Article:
4) Who were intellectual models or inspirations for you as you wrote this book?
I had the remarkable privilege of working on much of Choosing Our Religion while I was a fellow on the Social Science Research Council’s “New Directions in the Study of Prayer” project. This allowed me to find a robust coterie of conversation partners who honed my work on prayer in particular. It also allowed me the distinct honor of sitting in the same room with folks like Robert Orsi, Courtney Bender, and Fenella Cannell, whose various approaches to the study of “lived religion” have long inspired me. The work of all of these scholars has done much to broaden the scope of how many of us conceptualize “religion,” “spirituality,” and “the secular.” I tried to integrate my own understanding of these ideas and methodologies in the book. Likewise, Boston University sociologist Nancy Ammerman’s rigorous and illuminating work on lived spirituality within religious communities has taught me much over the years that helped me considerably in writing the book.
5) What was the most difficult thing about writing the book? Did you encounter any unexpected problems or challenges?
Really, the current U.S. religious environment is so remarkably dynamic that, given endless time and other resources, a 10-volume project would hardly begin to map it. As I discuss in the book, I had initially planned not to include Atheists and hard Agnostics in the study, but early on determined that what many of them claimed as “spiritual lives” mattered greatly in understanding American religion and spirituality today. So I expanded the scope. I could have done so, as noted above, to explore the spiritual lives of people with less education and income than most of the people in my survey and interview population. I tried to move beyond the commonly-held stereotypes of Nones as West Coast “woo-woo” spiritually nutters or East Coast latte-swilling hipsters by expanding geographically to speak with Nones in all nine U.S. census regions. I broadened age representation considerably and brought in the voices of LGBTQ Nones. My hope is that others will carry out further studies of the spiritual lives of those not included in Choosing Our Religion.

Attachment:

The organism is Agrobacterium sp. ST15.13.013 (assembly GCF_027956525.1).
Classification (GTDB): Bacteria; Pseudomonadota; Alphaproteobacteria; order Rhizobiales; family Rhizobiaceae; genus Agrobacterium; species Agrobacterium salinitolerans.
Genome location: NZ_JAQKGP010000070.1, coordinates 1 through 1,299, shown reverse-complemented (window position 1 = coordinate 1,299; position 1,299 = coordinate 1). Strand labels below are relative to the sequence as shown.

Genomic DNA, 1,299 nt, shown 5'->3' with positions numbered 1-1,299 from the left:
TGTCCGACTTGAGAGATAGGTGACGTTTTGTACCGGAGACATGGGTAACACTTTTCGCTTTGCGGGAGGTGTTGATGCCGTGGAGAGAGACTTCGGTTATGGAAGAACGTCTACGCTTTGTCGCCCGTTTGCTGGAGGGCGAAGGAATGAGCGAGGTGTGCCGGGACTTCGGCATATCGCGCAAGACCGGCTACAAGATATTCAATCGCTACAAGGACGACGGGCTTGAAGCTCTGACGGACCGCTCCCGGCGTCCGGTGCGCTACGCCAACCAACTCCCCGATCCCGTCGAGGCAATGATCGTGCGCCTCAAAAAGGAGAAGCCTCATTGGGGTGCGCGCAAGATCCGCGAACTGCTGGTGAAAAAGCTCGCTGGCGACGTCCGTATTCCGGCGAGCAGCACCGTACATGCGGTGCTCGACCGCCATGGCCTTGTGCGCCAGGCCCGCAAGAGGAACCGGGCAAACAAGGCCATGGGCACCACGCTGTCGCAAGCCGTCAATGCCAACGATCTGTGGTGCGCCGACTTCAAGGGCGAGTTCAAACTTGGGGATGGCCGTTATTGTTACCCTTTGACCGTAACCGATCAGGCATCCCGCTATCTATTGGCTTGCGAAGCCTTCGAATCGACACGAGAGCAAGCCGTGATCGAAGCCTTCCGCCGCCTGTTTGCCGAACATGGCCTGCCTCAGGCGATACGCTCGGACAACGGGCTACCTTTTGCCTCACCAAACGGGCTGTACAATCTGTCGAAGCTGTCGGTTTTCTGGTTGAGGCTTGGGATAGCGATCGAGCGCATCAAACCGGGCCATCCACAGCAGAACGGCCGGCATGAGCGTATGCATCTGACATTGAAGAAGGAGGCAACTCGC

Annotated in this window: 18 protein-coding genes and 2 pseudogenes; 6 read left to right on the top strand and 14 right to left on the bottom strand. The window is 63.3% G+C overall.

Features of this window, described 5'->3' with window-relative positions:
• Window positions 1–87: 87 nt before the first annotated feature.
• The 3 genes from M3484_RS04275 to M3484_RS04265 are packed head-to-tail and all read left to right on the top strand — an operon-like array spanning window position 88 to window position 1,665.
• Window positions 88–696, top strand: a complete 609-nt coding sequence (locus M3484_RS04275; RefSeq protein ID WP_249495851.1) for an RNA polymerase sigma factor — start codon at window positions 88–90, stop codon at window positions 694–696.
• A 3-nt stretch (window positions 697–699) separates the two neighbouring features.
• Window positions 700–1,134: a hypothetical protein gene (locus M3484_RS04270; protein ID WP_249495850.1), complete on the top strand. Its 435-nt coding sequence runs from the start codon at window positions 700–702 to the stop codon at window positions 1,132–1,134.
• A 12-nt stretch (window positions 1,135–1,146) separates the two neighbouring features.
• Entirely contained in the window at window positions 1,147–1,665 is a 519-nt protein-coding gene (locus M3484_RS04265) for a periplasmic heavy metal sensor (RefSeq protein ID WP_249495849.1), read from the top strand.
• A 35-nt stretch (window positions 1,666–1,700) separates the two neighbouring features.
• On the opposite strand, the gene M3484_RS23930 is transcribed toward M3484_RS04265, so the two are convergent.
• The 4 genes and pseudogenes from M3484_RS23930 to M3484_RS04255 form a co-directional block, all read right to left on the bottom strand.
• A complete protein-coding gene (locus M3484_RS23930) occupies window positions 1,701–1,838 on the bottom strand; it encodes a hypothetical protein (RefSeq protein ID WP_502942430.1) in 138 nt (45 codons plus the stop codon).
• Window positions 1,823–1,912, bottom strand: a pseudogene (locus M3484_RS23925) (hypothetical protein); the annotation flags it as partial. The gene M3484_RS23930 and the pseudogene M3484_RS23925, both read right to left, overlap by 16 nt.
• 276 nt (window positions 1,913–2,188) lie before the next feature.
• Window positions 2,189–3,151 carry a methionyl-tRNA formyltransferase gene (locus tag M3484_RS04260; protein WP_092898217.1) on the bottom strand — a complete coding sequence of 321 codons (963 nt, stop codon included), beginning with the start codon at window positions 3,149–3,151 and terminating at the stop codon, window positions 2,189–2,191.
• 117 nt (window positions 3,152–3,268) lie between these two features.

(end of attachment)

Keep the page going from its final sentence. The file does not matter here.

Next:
6) What’s the most unexpected response, critical or positive, that you’ve gotten about the book?
Atheists, Humanists, and Secularists and Agnostics have sometimes challenged the idea that those among their ranks can be “spiritual” or, perhaps most provocatively, that they can “pray.” Among nontheists who are more committed to a secularism defined as the erasure of all evidence of religion, the idea that traditional religious language and practices might be appealing is deeply problematic. I get some push-back on that. Beyond that, the response to the book among academic colleagues and from those in religious organizations has been gratifyingly positive. I think religious leaders and practitioners are paying much more respectful, much less demeaning and dismissive, attention to Nones than was the case a few years ago, and I hear often from those in religious communities that the book is helping to facilitate meaningful dialogue.
7) With this book done, what’s up next for you?
I have a number of projects going on at the moment, these mostly related to the work I’ve done in Choosing Our Religion. At Santa Clara, we’re exploring, in collaboration with Religious News Service, how we can more meaningfully teach religious studies to our increasingly religiously unaffiliated undergraduates with the support of the Wabash Center for Teaching in Theology and Religion and a Hackworth Grant from the Markkula Center for Applied Ethics. That project will likely contribute to an undergraduate textbook for the study of living religions in local communities. Beyond that, I have begun research for a book on “cosmopolitan Christianities” that was inspired by what I took as a challenge to religious communities expressed by Nones who highlighted outward looking, other-oriented, “Good Samaritan ethics” over inward-focused, communitarian, “Golden Rule ethics.”